“We must ensure native wild horses can survive upcoming environmental changes,” states Anne Novak, executive director of Protect Mustangs. “The minimum population for a genetically variable herd is 150. Why are PZP advocates and the BLM allowing wild horse herds to fall below safe numbers?”

According to a press release from National Academy of Sciences (NAS) released June 5, 2013, “The U.S. Bureau of Land Management’s (BLM) current practice of removing free-ranging horses from public lands promotes a high population growth rate, and maintaining them in long-term holding facilities is both economically unsustainable and incongruent with public expectations,” says a new report by the National Research Council.

The NAS report states there is “no evidence” of overpopulation. Only tobacco science and spin backs up BLM’s population claim to justify roundups and fertility control/sterilizations. PZP advocates lobbied NAS to have fertility control recommended even though the herds are underpopulated.

Roundup activities within the Reveille HMA were analyzed in the 2010 Reveille HMA Wild Horse Gather Plan and Environmental Assessment (EA) and the 2014 Reveille Wild Horse Gather Determination of NEPA Adequacy (DNA). The EA, DNA, and Decision Record can be accessed on the Reveille Wild Horse Gather website: http://on.doi.gov/10qLBlh.

Members of the public are encouraged to witness the helicopter stampede and document America’s icons losing their freedom to spread awareness that cruel roundups must stop. Observation protocols and visitor information are available at http://on.doi.gov/1xAMeTp. The BLM will post updates, photos and other information about the roundup on the Reveille website and on the hotline at 775-861-6700 throughout the course of the roundup.

The BLM is wiping out wild horses for the extractive industry and New Energy Frontier in the West. The agency manages more than 245 million acres of public land, the most of any Federal agency. This land, known as the National System of Public Lands, is primarily located in 12 Western states, including Alaska. The BLM also administers 700 million acres of sub-surface mineral estate throughout the nation. The BLM focuses on their mandate of multiple-use and sustained yield. In Fiscal Year 2013, the BLM generated $4.7 billion in receipts from public lands.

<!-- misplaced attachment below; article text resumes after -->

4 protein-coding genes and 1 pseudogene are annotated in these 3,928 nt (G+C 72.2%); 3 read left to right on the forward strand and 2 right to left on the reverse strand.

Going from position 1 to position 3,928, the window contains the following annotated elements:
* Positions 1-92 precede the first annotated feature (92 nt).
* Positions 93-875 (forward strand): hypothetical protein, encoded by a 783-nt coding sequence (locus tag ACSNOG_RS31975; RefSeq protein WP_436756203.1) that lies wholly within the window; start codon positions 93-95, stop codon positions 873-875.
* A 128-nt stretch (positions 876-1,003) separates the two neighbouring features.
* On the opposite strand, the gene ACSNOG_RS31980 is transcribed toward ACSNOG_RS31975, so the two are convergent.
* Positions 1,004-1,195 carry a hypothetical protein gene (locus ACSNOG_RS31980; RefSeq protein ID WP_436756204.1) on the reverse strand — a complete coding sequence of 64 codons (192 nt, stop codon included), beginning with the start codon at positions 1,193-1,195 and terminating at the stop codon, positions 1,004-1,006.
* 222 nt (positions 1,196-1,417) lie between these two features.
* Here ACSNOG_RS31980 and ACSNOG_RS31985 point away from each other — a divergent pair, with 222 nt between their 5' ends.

BLM’s roundups disturb the thriving natural ecological balance by disturbing habitat dynamics. This crime against nature causes abnormally high birthrate and puts native wild horses at risk of inbreeding.

“We are calling for an immediate freeze on roundups and removals for scientific reevaluation,” states Novak. “Right now native wild horses are at risk of being ruined by bad policy.”

Protect Mustangs is a nonprofit organization dedicated to the conservation of native and wild horses. The group is against using PZP in the wild. Today most wild herds are threatened with low numbers and a lack of genetic variability. Using PZP in a sanctuary setting where acreage is limited is a different situation. Wild horses must not be managed in the wild as if they were a zoo exhibit.

# # #

Links of interest™:

Info on PZP sterilizing mares: The Effects of Porcine Zona Pellucida Immunocontraception on Health and Behavior of Feral Horses (Equus caballus), Princeton http://dataspace.princeton.edu/jspui/handle/88435/dsp01vt150j42p